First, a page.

Tutorial: Integrating Gitlab and Jenkins

This is a short tutorial showing how to integrate Jenkins and Gitlab.

There are many uses cases and customized development processes established across teams. For the sake of the discussion, I will reference the following development process that could be used in those environments with high focus in having high quality code on the main branch at all the times.

Typical Development Process

Usually the workflow starts as soon as a developer creates or updates a Pull Request. Some people set up processes by running the build, test & deployment from the feature branch. If all tests are passed, the Pull Request is considered a good candidate to be merged with the main branch.

Although it can work in many cases, this approach has a potential flaw since it could happen that after the Pull Request is merged, the new version on the main branch does not work as expected (e.g. build failure, test failures, deployment failures etc).

The key point is that the feature branch MUST be merged with the main branch before running any build/test/deployment and not using only the branch on its own.

This consideration increases the level of the confidence while performing code integration that it is especially crucial when it is performed automatically.

After the build/test/deployment completes, the pipeline outcome is reported back to the Pull Request by updating the GIT commit status.

If the pipeline failed, the merge feature is disabled to enforce the team to fix the issue by pushing additional commit or re-executing the pipeline if the problem was not code related.

The following diagram shows the example workflow.



The Jenkins Gitlab plugin is the best source of informations for supported versions as well as for community discussions.

My setup is based on the following stack:

  • Jenkins 2.89.1
    • Git Plugin 3.6.4
    • Gitlab Plugin 1.5.2
  • GitLab Community Edition 10.2.3


Jenkins Global setup

Configure the Gitlab plugin pointing to your gitlab instance as shown by the following example

Jenkins Job

Create a Jenkins job that will be used as quality gateway. It should be comprehensive so that all the typical stages are executed (build, test, deploy etc). If possible it should be implemented as Jenkins pipeline to leverage all the benefit of Infrastructure as Code paradigma. The following screenshots shows an example of a traditional Maven Jenkins job but the same can be easily translated in Jenkins pipeline.


The SCM must be configured with Git by pointing to the GIT URL where the project is hosted.

In order to build the feature branch and to perform the important branch operation before the build execution, use the following settings

  • Name: origin
  • refspec: +refs/heads/*:refs/remotes/origin/* +refs/merge-requests/*/head:refs/remotes/origin/merge-requests/*
  • branch specifier: origin/${gitlabSourceBranch}
  • Additional behaviour Merge before build
    • name of repository: origin
    • Branch to merge to: ${gitlabTargetBranch}

Build Trigger

The Jenkins job must be configured to start automatically as soon as our events occur. In this example workflow, we want to trigger a Jenkins build whenever of the two following events occur

  1. Create/Update Pull Request. We don’t want to start a build as soon as a push is performed against our branch (unless the Pull Request is already opened and the tile does not contain the WIP prefix) but only upon a Pull Request creation/update.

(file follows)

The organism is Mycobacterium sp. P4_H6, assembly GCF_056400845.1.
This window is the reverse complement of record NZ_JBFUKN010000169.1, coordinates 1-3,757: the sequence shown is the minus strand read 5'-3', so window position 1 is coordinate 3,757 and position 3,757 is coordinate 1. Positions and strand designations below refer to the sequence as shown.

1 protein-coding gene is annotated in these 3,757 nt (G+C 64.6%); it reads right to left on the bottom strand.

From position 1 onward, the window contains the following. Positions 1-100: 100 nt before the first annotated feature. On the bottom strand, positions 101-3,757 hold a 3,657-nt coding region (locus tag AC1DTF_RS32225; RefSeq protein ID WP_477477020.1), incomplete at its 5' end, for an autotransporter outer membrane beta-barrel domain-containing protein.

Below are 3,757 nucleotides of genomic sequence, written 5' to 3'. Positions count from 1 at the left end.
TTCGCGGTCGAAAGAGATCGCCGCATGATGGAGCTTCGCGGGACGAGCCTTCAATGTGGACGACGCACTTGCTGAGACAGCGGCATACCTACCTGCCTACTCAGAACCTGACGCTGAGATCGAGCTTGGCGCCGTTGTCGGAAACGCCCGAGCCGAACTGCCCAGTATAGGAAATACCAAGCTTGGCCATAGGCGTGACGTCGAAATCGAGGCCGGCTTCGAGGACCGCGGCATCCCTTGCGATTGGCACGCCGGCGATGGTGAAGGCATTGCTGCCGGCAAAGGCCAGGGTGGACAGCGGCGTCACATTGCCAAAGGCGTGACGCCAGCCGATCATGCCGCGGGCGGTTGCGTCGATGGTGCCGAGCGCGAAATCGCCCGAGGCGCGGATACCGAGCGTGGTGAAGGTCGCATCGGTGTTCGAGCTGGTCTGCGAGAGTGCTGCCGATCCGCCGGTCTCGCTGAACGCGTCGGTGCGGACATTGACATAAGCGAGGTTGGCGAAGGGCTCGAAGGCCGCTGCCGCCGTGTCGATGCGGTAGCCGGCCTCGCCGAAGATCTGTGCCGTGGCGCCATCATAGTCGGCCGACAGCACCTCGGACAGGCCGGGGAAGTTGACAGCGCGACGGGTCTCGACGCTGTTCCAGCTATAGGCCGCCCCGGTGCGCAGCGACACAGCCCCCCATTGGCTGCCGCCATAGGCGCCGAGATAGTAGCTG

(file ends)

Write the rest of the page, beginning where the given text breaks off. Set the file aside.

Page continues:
2. A specific comment is added in the Pull Request. Sometime happens that a build fails and it must be restarted. Triggering it from Gitlab, will allow us to keep the Pull Request status in synch.

Jenkins should be configured like the following example:

Take a note of the Gitlab CI Service URL since it is required to configure properly Gitlab in the next step.

Update Commit Status

The last configuration is to tell Jenkins to update Gitlab (commit that triggered the build) with the build status.  Simply add the post build action as shown below:

GitLab setup

Project creation

Create a new project and upload it to Gitlab. The build process can be based on any tool (e.g. maven, gradle etc).

Gitlab should contain the source code, as well as the build scripts (e.g. pom.xml) and the Jenkins configuration such as the Jenkins pipeline (e.g. Jenkinsfile). This example shows instead the Jenkins configuration using the traditional web UI approach but the same concept applies if the job config is moved to the Jenkinsfile (reccomended).

Disable Gitlab Pipeline

Since we will be using Jenkins as CI tool, it is recommended to disable the Gitlab CI tool to avoid conflict in setting the commit status.

Navigate to Project / Settings / General / Permissions / Repository / Pipeline and disable it

Gitlab webhook

Once a Jenkins job is configured to kick off upon a Gitlab event, the Gitlab project must be configured as well to send those events to Jenkins.

Navigate to Gitlab project / Settings / Integration and create a new webhook like the following example. Make sure to use the URL shown by Jenkins Gitlab Plugin and select the interested events (In this example only merge requests and comments)


Everything is ready and should work as expected.

To test the setup, create a branch and push some changes. No build should start on Jenkins yet.

By creating a pull request, a Jenkins build should start automatically and the Pull request shows that the pipeline is running.

Gitlab shows under the Pull Request all Jenkins invocations (Gitlab pipeline) along with the status:

CloudU Certification

Cloud Computing as Digital Business revolution enabler